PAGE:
To make your URLs more readable, you’ll need to configure both your web server and MediaWiki to cooperate. Here’s a good resource: Using a very short URL.

Basically you will want to edit your httpd.conf, if you can do that, or an appropriate .htaccess file, if you have to. Remember that a .htaccess file is slower than httpd.conf. If you can use httpd.conf, do that and disable .htaccess support.

Here’s how to set things up within Apache’s httpd.conf. Edit your Directory entry to resemble the following:

<Directory /www/>
        Options Includes FollowSymLinks

        AllowOverride None

        RewriteEngine On
        RewriteCond %{REQUEST_FILENAME} !-f
        RewriteCond %{REQUEST_FILENAME} !-d
        RewriteRule ^(.+)$ /index.php?title=$1 [L,QSA]

Notice the AllowOverride None line. This is the part that turns off .htaccess support. It’ll give you a bit of a speed boost since your web server won’t have to look for a .htaccess file for every request made.

Next, add this line to LocalSettings.php:

$wgArticlePath = "$wgScriptPath/$1";

Change the Wiki Theme or Looks

MediaWiki’s term for themes is ‘skins’. The default skin looks exactly like Wikipedia, so you may want to change this if you’re looking to achieve a spiffy unique look for your public wiki.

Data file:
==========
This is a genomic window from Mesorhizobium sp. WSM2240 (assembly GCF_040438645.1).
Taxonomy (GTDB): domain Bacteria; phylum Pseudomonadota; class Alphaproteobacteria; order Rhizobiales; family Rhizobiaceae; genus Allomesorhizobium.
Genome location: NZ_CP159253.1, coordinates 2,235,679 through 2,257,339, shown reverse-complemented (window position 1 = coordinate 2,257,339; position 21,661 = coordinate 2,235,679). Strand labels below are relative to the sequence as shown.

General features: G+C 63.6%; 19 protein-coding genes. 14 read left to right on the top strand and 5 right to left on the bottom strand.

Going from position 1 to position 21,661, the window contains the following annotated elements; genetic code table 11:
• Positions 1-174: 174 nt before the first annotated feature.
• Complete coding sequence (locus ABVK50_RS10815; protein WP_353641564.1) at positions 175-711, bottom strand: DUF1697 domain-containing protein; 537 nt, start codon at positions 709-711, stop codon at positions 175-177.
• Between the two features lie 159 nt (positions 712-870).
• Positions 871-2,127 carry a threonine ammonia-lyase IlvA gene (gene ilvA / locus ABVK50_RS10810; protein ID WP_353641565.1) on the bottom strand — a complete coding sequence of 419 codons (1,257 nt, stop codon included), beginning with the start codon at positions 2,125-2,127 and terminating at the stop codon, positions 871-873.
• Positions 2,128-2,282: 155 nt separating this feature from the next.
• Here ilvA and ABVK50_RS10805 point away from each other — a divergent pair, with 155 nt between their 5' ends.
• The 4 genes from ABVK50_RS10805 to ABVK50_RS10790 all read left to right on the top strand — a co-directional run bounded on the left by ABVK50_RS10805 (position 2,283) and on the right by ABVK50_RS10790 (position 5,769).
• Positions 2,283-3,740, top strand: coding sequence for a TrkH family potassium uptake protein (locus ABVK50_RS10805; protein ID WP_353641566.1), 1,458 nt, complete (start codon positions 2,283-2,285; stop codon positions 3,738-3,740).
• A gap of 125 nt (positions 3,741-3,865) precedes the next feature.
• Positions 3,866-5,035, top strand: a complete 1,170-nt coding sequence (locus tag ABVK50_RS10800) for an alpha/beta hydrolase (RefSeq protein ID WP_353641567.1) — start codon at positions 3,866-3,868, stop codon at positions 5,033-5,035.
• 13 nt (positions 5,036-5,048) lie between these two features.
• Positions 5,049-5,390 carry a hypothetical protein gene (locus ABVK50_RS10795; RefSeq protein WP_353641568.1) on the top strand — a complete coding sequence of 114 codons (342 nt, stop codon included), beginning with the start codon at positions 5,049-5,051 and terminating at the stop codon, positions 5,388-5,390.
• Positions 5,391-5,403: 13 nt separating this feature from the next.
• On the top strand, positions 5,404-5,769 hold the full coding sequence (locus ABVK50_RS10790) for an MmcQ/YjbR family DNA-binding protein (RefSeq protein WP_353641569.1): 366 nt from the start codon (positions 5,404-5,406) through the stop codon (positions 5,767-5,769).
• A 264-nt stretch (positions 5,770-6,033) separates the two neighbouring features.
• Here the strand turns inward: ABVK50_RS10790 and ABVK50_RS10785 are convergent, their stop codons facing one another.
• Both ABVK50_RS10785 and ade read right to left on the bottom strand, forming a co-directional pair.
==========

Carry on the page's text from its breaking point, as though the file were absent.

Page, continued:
To find out what skins came with your MediaWiki installation, look in your skins/ folder. You will see something like,

# ls skins 
Chick.deps.php          Nostalgia.php           common
Chick.php               Simple.deps.php         disabled
CologneBlue.php         Simple.php              htmldump
MonoBook.deps.php       Skin.sample             monobook
MonoBook.php            SkinPHPTal.sample       myskin
MySkin.deps.php         Standard.php            simple
MySkin.php              chick

From this list you can infer the list of available skins. In this case it looks like we have Chick, CologneBlue, MonoBook, MySkin, Nostalgia, Simple and Standard. The folder names (the lower case names) are the skin names.

To make the change, edit your LocalSettings.php file again and alter the line that reads,

$wgDefaultSkin = ...

In our case we might put,

$wgDefaultSkin = 'cologneblue';

If you make a mistake setting the property you will get a default skin.

You can find more skins here. Each skin is accompanied by instructions for how to set it up. Normally this involves downloading a zip file and unzipping it into the skins/ folder. You may also have to edit theme files to set up proper paths.

Changing User Access Levels

If you want to disable anonymous editing, you can add something like the following to LocalSettings.php:

$wgGroupPermissions['*'    ]['createaccount']   = true; 
$wgGroupPermissions['*'    ]['read']            = true;
$wgGroupPermissions['*'    ]['edit']            = false;
$wgGroupPermissions['*'    ]['createpage']      = false;
$wgGroupPermissions['*'    ]['createtalk']      = true;